So we found a lady selling mice, found the cheapest one for 150 RMB. I said I’ll give her 100 RMB because that’s the price my cousin said I should expect to pay for a mouse. She went down in increments of 10 RMB before finally agreeing to my price as we were walking away. This, incidentally, is the standard price haggling strategy. I still didn’t want it though. I wanted to see more.

We found people selling printers, for exorbitant prices, way above US ones. We wandered around some more, found a Brother HL2410 laser printer, the same model I had in the States, selling for 1100 RMB. We found it selling for 800 RMB elsewhere. I got into a discussion with the guy about why it was more expensive than in the States. I said I could get it there for 560 RMB, which I think is actually accurate, about 80$. We got into a discussion about special “premiums” to insure that the product is genuine, that their storefront was the most “honest” in the entire HiLon complex. We talked about international trade even, if you can believe, and how his theory is that the US/Japan relationship is better than the Japan/China one so the premiums on printers is less. Whatever. First he asked me if I wanted a receipt.

Now to clarify, the receipt he’s talking about, “fa piao,” is not the actual receipt that you get with your every day purchases. This is a official government document that indicates that you spent such and such buying so and so. It’s for businesses who want to keep track of their expenses through the year and submit them for tax purposes and such, and it actually costs the party ISSUING them money. There’s even a rampant underground of people selling fraudulent “receipts,” not something I personally condone. But the point is, if you don’t need one or don’t want one, you can usually get a better price by indicating so.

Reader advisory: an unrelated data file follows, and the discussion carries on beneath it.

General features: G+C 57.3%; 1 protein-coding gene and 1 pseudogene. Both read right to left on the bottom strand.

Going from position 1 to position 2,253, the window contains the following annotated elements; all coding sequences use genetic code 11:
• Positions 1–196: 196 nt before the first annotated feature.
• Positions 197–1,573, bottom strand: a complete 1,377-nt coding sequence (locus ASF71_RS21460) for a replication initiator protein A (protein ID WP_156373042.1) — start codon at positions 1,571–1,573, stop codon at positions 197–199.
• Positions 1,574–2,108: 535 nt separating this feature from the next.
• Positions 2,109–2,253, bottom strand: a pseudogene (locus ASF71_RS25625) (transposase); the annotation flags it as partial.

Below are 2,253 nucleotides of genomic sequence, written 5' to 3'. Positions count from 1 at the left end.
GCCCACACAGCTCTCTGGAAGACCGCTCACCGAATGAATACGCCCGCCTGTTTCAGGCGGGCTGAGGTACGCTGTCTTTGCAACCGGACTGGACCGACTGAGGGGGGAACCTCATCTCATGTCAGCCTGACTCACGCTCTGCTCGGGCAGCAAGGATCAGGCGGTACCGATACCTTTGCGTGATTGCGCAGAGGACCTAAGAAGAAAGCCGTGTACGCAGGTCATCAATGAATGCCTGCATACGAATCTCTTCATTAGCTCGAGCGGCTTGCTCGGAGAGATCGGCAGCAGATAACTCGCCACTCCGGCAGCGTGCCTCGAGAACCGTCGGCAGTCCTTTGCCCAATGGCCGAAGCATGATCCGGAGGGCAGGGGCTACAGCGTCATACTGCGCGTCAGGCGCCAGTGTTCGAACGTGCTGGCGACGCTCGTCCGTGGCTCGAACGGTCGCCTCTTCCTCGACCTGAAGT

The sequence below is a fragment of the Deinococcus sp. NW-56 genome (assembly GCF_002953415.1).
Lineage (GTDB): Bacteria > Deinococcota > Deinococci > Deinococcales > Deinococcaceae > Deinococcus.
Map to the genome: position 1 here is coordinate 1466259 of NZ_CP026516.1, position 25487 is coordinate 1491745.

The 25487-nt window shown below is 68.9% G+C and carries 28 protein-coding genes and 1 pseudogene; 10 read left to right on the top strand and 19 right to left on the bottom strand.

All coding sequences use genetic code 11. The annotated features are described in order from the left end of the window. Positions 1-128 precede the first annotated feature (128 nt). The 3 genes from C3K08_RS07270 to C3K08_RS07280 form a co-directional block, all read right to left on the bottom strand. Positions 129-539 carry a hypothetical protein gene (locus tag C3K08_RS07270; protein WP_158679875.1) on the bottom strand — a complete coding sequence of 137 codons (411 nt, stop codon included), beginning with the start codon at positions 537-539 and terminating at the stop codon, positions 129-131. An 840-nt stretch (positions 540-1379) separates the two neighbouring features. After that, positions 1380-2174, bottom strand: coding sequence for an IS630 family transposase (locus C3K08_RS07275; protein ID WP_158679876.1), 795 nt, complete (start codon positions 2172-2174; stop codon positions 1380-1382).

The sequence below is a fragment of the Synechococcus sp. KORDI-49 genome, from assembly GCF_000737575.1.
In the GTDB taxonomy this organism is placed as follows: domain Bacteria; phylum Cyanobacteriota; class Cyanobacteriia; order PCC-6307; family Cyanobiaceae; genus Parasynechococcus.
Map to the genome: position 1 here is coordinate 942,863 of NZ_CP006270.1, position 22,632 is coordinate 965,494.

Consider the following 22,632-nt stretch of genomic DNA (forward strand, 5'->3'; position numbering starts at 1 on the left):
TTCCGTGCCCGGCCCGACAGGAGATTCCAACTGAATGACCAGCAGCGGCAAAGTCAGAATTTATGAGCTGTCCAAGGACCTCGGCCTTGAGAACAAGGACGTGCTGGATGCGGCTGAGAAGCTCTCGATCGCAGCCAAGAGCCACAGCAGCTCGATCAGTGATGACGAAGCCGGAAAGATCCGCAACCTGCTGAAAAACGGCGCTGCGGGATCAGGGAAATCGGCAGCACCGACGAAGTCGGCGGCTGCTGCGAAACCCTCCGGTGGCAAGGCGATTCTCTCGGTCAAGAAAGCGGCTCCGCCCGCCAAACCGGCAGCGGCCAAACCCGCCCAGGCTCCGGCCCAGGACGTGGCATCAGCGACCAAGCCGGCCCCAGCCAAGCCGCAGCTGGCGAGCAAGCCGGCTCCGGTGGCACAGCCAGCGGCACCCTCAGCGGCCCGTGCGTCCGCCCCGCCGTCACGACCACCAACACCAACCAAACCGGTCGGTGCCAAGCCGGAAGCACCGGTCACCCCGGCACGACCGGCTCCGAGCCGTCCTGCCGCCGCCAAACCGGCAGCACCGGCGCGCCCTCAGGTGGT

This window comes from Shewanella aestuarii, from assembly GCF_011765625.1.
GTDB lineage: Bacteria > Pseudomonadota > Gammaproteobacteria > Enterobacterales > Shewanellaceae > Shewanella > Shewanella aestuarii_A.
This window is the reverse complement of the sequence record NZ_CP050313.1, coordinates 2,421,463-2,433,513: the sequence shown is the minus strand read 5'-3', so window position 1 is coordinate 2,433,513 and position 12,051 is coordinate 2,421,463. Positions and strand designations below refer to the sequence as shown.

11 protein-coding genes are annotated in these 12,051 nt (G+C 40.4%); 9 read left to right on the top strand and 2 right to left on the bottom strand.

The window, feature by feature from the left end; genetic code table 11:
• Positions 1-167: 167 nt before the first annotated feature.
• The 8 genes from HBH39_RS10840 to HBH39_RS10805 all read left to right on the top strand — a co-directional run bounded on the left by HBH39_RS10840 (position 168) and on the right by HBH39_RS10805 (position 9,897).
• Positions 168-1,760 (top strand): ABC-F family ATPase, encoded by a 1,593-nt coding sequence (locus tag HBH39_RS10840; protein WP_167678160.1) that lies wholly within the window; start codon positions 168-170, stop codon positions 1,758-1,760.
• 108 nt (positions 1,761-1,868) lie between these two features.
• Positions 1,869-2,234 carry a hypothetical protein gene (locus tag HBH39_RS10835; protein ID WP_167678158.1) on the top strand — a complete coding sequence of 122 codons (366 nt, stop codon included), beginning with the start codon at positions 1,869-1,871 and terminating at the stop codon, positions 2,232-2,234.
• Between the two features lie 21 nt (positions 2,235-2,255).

I was completely unwilling to pay what he was suggesting. So I walked away. He countered by asking if I am buying that day (another point of negotiation: they can give you a better deal if you buy it “here and now”), and I said yes, so he gave me another 20 RMB off. So we’re at 780 RMB, still like, 200 RMB or 30$ more than I’m willing to pay. We weren’t desperate, so we left.

We wandered around some more, looked at some wireless keyboards. I kept scanning everything to get a sense of what the prices for things are, and you know, in general, they were either the same as US prices, or a tiny bit more expensive. You can save on the tax because there isn’t any, so that probably evens the prices out.

I was sweating then. And actually reasonably so because it is warm in the building, but I wanted out. I decided I’ll just tell my cousin what I’m looking for, give him a price range, and have him deal with it for me. Or at least, I’ll have him come along next time so I won’t have to navigate this maze on my own. Mind you, HiLon is just one of MANY such malls in the area. It’s just too much for one with limited Chinese vocabulary to navigate.

But that doesn’t change the fact that we still need to go electronics shopping. Hmmmmm. I wonder how long we can survive without it…I will revisit this topic later, upon our eventual success.



emily | October 21st, 2009 

Ooo, I want to see pics of giant mountains of mice and printers! Would be very entertaining but perhaps would have made an awkward situation more awkward for you :/

sean | October 21st, 2009 

I’ll get some for you! I wonder if they’ll mind if I take random photos? We’ll be going back anyways ’cause I didn’t get what we needed heh…You get to be the first non-author commenter Emily! Woot! Talk to you soon elsewhere, or here; I’m diggin’ you reading our blog.